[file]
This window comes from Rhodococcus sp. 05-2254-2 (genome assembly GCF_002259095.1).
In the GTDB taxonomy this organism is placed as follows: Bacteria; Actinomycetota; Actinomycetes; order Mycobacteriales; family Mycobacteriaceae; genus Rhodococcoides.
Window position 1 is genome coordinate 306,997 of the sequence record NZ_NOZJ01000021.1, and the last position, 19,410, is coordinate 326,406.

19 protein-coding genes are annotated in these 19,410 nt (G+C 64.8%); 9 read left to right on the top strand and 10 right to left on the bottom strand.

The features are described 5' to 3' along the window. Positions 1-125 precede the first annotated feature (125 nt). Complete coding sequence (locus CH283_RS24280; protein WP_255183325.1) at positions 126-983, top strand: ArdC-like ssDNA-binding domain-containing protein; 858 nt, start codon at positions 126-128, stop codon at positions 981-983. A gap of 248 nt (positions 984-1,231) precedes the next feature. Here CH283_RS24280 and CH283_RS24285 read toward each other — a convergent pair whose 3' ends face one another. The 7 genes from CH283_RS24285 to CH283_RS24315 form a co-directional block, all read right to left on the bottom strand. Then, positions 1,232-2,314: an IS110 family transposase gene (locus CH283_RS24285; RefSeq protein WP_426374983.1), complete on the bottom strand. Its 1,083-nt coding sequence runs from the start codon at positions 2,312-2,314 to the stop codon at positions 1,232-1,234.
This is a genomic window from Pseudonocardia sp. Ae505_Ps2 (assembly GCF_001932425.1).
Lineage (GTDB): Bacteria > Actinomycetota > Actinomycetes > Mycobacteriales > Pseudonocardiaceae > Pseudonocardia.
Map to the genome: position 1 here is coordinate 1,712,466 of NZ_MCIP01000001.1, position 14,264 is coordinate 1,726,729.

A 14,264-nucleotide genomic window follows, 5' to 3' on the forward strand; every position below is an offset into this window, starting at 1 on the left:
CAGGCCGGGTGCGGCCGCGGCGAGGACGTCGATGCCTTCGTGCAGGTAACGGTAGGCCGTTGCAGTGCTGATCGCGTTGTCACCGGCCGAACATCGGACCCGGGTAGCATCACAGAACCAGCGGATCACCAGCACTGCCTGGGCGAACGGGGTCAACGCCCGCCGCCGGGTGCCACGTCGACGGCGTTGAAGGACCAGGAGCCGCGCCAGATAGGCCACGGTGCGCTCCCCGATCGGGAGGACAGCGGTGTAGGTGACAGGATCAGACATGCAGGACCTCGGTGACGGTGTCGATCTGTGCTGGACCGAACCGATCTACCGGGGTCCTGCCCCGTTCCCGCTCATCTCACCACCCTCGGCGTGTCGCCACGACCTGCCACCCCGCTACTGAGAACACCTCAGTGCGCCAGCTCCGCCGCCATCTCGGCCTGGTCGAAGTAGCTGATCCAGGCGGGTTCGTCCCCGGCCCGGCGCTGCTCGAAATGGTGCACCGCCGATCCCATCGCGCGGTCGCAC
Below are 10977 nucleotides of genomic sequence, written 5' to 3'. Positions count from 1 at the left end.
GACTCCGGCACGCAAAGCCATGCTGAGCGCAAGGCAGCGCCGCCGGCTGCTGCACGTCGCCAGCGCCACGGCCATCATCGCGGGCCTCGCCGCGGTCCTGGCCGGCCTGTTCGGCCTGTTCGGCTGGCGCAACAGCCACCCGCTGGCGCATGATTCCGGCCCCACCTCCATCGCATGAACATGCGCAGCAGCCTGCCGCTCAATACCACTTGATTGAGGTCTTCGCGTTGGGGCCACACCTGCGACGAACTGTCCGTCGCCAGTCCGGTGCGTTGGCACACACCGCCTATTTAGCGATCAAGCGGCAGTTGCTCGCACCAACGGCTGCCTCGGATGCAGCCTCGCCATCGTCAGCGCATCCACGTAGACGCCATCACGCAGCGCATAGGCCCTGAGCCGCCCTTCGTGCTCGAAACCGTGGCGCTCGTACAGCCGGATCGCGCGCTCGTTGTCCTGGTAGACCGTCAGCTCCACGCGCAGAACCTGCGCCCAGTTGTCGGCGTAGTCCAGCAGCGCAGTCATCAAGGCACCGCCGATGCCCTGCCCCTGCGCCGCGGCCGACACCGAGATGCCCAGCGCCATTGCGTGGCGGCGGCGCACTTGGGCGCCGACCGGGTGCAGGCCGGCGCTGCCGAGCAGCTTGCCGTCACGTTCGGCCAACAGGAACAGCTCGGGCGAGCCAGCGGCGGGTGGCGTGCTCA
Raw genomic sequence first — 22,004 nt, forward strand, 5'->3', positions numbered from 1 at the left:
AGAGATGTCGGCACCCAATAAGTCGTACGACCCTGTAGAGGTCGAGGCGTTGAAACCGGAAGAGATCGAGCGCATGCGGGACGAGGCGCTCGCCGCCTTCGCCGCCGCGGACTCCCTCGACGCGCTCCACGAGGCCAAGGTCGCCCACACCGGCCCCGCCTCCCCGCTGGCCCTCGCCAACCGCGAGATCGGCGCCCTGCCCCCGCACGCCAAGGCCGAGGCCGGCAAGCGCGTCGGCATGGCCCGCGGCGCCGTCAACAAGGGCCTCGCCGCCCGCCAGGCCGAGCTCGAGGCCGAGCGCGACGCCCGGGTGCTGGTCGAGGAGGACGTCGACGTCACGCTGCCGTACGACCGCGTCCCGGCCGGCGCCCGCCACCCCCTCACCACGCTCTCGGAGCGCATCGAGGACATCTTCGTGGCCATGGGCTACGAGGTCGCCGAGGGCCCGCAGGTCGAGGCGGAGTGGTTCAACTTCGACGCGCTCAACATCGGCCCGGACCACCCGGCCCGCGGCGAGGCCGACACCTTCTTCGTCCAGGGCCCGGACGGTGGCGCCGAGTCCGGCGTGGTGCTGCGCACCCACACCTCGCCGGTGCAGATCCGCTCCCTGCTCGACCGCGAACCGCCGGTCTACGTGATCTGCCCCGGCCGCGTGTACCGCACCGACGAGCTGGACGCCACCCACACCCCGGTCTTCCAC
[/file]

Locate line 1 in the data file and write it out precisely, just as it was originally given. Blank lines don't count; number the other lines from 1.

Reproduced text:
This window comes from Rhodococcus sp. 05-2254-2 (genome assembly GCF_002259095.1).